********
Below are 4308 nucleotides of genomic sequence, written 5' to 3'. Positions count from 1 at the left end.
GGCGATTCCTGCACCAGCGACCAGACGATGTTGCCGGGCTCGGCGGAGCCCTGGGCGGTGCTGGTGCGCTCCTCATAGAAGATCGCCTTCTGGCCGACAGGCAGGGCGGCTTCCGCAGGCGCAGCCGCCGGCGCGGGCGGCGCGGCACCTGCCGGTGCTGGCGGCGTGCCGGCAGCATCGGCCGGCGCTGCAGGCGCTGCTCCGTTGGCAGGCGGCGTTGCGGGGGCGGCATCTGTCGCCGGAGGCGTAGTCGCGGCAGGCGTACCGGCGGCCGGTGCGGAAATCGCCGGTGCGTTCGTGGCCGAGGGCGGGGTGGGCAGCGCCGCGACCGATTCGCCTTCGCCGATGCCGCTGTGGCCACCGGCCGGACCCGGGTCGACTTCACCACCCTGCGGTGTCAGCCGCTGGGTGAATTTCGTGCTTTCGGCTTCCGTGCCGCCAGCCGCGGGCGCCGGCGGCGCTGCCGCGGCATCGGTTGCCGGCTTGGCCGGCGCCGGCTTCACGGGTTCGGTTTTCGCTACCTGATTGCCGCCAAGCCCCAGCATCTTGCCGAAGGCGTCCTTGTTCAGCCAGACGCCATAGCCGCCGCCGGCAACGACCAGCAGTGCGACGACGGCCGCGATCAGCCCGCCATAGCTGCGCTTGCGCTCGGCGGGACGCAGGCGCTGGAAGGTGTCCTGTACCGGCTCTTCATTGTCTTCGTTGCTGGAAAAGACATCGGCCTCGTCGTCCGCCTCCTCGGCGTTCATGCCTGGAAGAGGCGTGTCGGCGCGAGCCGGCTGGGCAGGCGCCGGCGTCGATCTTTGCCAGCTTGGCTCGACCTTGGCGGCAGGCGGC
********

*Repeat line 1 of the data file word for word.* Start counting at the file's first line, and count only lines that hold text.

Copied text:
Below are 4308 nucleotides of genomic sequence, written 5' to 3'. Positions count from 1 at the left end.